How to recover lost business data

Recovering lost data can be a headache, but as a small business owner you can reduce your risk of data loss, and put in place a strategy to ensure you can recover any lost data quickly and efficiently.

Techradar Pro spoke with Paul Le Messurier, programme and operations manager for Kroll Ontrack, a data recovery specialist service, and we began by asking: Is data loss is a major problem for small businesses?

"Disasters affect organisations of every shape and size, including SMEs. SMEs don't tend to have the resources or expertise in-house to recover data themselves and can run the risk of going out of business very quickly if they don't get back on track.

"Typical situations that we tend to see are when organisations get a replacement server from their hardware supplier and attempt to restore data from backups – only to discover that the backups had not been made regularly or had failed completely. This is why regular testing of backups is essential as part of disaster recovery planning activities."

Paul Le Messurier, programme and operations manager for Kroll Ontrack

Paul Le Messurier, programme and operations manager for Kroll Ontrack

What are the common causes of data loss within small businesses?

"Hard disk drive (HDD) crashes on desktop and laptop PCs continue to be responsible for the highest volumes of data loss by UK businesses and home users. Two thirds (67%) of respondents to our research said that HDD crashes caused data loss, compared with 14% who blamed human error and 10% who said software failure was responsible.

"Despite the recent rise in popularity of SSD technology, only 13% of UK users reported data loss from SSDs, far less than from traditional hard drives (74%), but much more than from smartphones/tablets (5%) or RAID servers (6%).

"The consequences of data loss can be extremely serious, with 57% of UK respondents saying they had lost personal data, 27% saying they had lost business-related data and 11% reporting that data loss had disrupted them or their company from providing a product or service to their customers."

What is your key advice to any small business that has lost data it needs to recover?

"After experiencing a data loss, it is important to consider all options in getting the data back. Making sure SMEs are choosing the best option will help ensure they have the best chance of recovering their data:

  • Step 1 – Does the data loss warrant any form of recovery action?

It's important to consider whether it's worth the effort or the money required to recover lost files. In the case of data that directly impacts their operations – such as invoices and accounting files – these are valued highly and business owners will want them back at any cost.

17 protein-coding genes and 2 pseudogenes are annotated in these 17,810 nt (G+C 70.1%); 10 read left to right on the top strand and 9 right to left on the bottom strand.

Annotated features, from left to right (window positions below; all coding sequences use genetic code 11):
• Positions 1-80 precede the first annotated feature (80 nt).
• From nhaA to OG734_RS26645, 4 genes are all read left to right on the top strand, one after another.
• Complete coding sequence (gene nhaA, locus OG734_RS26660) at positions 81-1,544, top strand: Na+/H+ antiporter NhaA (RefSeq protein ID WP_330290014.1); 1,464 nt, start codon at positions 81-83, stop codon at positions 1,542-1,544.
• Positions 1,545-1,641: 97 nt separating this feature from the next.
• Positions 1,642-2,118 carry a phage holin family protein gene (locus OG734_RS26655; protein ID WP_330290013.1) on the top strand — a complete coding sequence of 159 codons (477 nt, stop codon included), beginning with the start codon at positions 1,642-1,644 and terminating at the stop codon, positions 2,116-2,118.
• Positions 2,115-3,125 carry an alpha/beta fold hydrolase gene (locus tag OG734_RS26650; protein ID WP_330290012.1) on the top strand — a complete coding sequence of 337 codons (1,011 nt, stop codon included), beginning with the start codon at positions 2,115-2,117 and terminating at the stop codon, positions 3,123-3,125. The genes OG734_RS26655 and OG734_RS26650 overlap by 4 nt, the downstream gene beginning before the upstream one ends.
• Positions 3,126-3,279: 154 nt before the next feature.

• Step 2 – Check backups

Checking backups will determine whether any of the data can be retrieved from this source. It is now that users realise the value of a regular and effective backup protocol.

  • Step 3 – Can data recovery software be used?

When the desired data is not accessible from a backup and the hardware storing the target data is still operational (for example when you need to recover deleted files from a recycle bin, or overwritten data, etc.) then using a DIY software solution such as Ontrack EasyRecovery is likely to recover the target files.

  • Step 4 – Contact a professional

There are complicated problems that can't be addressed without technical expertise. Technologies such as SSD and encryption are just two examples of when expert guidance is required so you can make an informed decision of how to proceed with the recovery of the data.


When disaster strikes, you'll be glad your business has a sound recovery system in place

Hard drives will fail at some point. How can a business protect itself from these events?

"No matter what steps organisations take to protect their IT systems, nobody is immune from disaster. But what every organisation can do is to take steps to mitigate the data loss risk, by:

  1. Having a disaster recovery plan in place
  2. Testing their disaster recovery plan on a regular basis
  3. Ensuring data is backed up according to a planned schedule
  4. Testing those backups regularly
  5. Building access to a data recovery expert into the disaster recovery plan

"Even the smallest disruption to daily activity can have a profound impact on a business. The longer the data is unavailable, the greater the impact on financial loss and corporate reputation.

"Although businesses may in theory comply with a backup strategy, we see data loss still occurs. Some common scenarios we often see that explain why backups don't necessarily hold the required critical data are:

  • The external hard drives used by the majority of companies are only connected on an occasional basis, hence backup is not automated and instead performed on demand
  • The computer was not switched on during the scheduled backup nor configured to perform at a different time
  • The backup software failed
  • The backup ran out of destination space
  • The backup profile did not cover all of the devices requiring backup
  • The file was lost before the scheduled backup